Inflation has dominated the headlines for some time now, especially after the U.S. Bureau of Economic Analysis released May’s personal consumption expenditures (PCE) report today, showing an increase of just 0.2% in May, the smallest incremental increase this year.
Amid growing volatility and uncertainty, Fidelity Investments Director of Global Macro Jurrien Timmer discussed his thoughts on the fixed income market’s response to record-breaking inflation.
“The bond market seems to be somewhat chill about long-term inflation effects,” Timmer told Yahoo Finance Live. He cited the five-year treasury breakeven yield and the 5-year, 5-year forward inflation expectation rate for his explanation – both of which reflect bond market participants’ view of future inflation.
“The five-year tips breakeven [inflation rate] peaked at about 3.75% in March and is about 2.75%,” said Timmer. While that number is considerably higher since March 2020 when it troughed at 0.18%, the drop of 100 basis points reflects expectations of lower growth and cooling energy prices.
The 5-year, 5-year forward inflation expectation rate — which is what investors expect 5-year inflation to be 5 years from today — is at 2.23%. “That really hasn’t budged,” reports Timmer. “It’s been around 2.25% for quite a while, even during periods of very much soaring inflation.”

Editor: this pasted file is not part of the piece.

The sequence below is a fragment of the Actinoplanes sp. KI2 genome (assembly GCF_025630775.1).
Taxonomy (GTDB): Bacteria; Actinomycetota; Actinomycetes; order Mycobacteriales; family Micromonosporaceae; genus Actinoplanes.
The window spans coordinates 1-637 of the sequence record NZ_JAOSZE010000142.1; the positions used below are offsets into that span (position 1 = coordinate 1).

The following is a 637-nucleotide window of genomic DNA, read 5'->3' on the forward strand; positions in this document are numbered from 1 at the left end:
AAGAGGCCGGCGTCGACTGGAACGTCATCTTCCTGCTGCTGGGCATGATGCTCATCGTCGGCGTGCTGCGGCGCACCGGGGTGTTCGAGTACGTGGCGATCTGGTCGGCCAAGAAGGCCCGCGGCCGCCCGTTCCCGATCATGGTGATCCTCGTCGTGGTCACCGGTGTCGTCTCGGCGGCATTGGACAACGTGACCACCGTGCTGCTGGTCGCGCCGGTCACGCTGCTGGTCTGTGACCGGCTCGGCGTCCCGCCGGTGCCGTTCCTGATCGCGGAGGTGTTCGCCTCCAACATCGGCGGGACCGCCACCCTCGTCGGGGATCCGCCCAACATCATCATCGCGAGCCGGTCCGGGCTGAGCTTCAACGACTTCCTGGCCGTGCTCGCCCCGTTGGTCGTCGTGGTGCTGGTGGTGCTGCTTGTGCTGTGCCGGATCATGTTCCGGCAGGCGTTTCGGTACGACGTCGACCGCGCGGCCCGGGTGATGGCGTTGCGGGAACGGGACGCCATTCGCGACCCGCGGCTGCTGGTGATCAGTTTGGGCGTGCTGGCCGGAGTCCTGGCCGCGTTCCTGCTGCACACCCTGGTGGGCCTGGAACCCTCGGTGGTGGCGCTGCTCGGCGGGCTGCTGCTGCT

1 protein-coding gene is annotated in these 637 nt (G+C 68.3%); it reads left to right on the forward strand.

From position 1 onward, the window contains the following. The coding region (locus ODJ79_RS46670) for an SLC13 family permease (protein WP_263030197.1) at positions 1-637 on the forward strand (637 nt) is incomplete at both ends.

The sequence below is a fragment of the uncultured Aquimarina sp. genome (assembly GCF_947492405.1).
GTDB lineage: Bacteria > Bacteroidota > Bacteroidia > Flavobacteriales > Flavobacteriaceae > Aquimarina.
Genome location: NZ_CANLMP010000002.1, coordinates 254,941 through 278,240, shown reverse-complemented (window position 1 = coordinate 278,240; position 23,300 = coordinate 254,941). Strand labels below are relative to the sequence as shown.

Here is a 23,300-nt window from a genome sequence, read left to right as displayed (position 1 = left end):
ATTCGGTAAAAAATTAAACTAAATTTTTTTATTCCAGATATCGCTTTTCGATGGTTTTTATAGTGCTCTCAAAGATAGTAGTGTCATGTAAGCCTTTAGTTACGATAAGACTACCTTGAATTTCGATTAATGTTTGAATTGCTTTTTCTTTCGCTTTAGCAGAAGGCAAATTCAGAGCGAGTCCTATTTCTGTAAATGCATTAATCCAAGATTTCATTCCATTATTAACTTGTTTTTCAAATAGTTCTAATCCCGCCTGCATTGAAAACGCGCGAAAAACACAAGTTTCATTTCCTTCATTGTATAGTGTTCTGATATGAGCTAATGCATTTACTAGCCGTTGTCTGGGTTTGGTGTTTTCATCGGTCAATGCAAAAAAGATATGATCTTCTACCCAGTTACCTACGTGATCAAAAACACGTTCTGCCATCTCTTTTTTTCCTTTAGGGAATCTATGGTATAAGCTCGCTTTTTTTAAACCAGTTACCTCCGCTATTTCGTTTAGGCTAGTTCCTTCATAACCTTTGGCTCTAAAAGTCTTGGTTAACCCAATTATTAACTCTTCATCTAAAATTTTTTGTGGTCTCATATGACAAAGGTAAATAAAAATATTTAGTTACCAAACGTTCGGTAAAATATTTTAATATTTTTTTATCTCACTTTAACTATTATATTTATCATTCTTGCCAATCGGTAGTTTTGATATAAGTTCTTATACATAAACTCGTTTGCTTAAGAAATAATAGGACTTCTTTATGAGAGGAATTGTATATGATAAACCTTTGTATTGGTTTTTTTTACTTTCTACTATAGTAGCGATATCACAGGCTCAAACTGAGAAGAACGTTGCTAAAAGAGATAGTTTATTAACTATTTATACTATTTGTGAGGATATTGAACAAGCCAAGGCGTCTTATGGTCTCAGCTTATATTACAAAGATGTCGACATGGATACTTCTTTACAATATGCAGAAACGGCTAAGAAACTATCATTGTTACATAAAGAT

Bond prices and bond yields are inversely related. When yields are surging amid high inflation, the prices of the bonds decrease to compensate for the fact that the bonds’ coupons are not as competitive with the prevailing rate of interest. Conversely, when yields drop, bond prices increase.
The latest economic data is showing that consumers are balking at soaring prices – from retail goods to housing. The University of Michigan’s index of consumer sentiment reached the lowest reading on record this month and the S&P CoreLogic Case-Shiller index showed a 20.4% rise in the cost of a home in April 2022.
Regardless of consumer sentiment, Timmer is optimistic that a recession is not on the horizon.
“The yield curve has been flattening, but it isn’t inverted yet,” Timmer justifies. U.S. Treasury yields are flat when comparing the 2-year and the 10-year yields.
“I look at a very simple metric: I look at the two-year treasury yield as a proxy for where the Fed cycle goes, and that is a good input into equity valuation per the discounted cash flow (DCF) model,” Timmer outlines.
The forward P/E ratio at the peak of the pandemic was around 22-24 — that number is now 15.9, which is close to fair market value of 16, says Timmer.
Yaseen Shah is a writer at Yahoo Finance. Follow him on Twitter @yaseennshah22